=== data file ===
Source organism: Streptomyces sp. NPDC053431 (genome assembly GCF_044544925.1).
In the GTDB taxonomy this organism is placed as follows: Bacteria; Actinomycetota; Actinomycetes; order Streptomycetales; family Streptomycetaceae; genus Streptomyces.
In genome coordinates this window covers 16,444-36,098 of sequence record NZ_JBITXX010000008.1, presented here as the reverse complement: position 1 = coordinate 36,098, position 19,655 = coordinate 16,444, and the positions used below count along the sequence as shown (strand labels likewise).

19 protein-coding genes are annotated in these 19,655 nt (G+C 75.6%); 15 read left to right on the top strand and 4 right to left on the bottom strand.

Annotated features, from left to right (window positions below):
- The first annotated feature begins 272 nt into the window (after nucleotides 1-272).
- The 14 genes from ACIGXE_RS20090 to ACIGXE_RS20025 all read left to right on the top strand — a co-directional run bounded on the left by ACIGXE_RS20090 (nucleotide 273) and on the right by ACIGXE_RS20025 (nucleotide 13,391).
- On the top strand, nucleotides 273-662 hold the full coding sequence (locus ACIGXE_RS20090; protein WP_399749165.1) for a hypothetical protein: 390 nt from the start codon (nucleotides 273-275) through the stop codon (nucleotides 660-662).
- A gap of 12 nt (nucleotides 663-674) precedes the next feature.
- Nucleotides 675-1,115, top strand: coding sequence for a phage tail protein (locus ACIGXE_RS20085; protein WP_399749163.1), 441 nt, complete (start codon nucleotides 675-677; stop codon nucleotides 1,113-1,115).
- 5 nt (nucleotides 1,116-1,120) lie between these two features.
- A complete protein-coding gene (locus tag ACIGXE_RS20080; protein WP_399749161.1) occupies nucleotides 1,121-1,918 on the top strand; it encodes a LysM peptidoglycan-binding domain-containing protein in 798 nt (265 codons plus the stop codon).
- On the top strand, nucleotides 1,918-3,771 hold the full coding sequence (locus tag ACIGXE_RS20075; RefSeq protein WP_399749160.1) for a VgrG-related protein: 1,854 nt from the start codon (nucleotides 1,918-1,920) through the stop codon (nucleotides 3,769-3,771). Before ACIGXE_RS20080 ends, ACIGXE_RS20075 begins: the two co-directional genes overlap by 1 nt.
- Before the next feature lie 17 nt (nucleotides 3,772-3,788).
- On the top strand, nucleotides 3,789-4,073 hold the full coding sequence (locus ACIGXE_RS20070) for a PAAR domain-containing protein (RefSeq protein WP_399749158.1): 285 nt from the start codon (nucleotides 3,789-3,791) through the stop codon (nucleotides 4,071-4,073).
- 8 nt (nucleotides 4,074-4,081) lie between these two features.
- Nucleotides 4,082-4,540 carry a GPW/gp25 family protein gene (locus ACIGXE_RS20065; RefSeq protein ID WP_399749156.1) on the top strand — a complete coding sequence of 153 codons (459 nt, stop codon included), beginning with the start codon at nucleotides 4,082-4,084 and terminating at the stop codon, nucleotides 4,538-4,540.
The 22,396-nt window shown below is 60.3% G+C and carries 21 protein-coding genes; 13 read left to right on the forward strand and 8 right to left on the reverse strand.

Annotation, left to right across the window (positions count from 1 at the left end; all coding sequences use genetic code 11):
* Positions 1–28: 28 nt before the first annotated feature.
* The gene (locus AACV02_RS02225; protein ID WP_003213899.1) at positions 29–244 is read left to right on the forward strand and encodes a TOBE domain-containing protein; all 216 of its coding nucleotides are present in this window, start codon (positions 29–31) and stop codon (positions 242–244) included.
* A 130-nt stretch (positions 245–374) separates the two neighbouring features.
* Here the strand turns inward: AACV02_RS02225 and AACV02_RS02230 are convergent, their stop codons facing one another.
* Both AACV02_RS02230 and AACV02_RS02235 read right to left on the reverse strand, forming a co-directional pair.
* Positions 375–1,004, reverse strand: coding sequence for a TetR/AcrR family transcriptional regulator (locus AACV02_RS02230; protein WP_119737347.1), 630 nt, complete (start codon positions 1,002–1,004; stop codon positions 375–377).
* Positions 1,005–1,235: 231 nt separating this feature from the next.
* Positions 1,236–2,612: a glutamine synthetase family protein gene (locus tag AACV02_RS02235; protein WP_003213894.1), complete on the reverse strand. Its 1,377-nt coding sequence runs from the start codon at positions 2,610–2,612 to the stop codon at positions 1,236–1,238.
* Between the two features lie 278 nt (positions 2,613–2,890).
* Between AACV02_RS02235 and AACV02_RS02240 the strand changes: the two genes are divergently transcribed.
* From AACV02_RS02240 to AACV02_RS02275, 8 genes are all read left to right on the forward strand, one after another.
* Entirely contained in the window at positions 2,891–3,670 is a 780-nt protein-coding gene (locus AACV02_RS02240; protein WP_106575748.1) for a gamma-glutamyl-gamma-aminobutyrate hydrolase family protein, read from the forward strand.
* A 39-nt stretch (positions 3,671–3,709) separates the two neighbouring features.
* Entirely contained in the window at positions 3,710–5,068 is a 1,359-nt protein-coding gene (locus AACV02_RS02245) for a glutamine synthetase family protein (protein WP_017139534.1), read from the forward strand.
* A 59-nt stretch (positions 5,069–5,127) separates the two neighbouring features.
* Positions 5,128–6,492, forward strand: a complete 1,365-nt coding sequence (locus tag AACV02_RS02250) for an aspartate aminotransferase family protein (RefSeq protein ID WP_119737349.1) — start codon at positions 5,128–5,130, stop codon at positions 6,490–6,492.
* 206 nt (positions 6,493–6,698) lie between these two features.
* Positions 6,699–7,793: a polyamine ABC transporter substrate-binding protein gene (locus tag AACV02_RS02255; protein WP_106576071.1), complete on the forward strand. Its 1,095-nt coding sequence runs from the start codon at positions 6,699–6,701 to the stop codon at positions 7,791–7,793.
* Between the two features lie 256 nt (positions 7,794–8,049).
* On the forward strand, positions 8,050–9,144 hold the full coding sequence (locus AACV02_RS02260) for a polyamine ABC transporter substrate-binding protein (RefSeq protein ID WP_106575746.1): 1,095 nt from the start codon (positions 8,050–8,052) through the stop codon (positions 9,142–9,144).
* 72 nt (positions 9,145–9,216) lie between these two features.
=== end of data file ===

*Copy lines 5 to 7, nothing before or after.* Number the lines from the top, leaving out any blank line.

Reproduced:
Annotated features, from left to right (window positions below):
- The first annotated feature begins 272 nt into the window (after nucleotides 1-272).
- The 14 genes from ACIGXE_RS20090 to ACIGXE_RS20025 all read left to right on the top strand — a co-directional run bounded on the left by ACIGXE_RS20090 (nucleotide 273) and on the right by ACIGXE_RS20025 (nucleotide 13,391).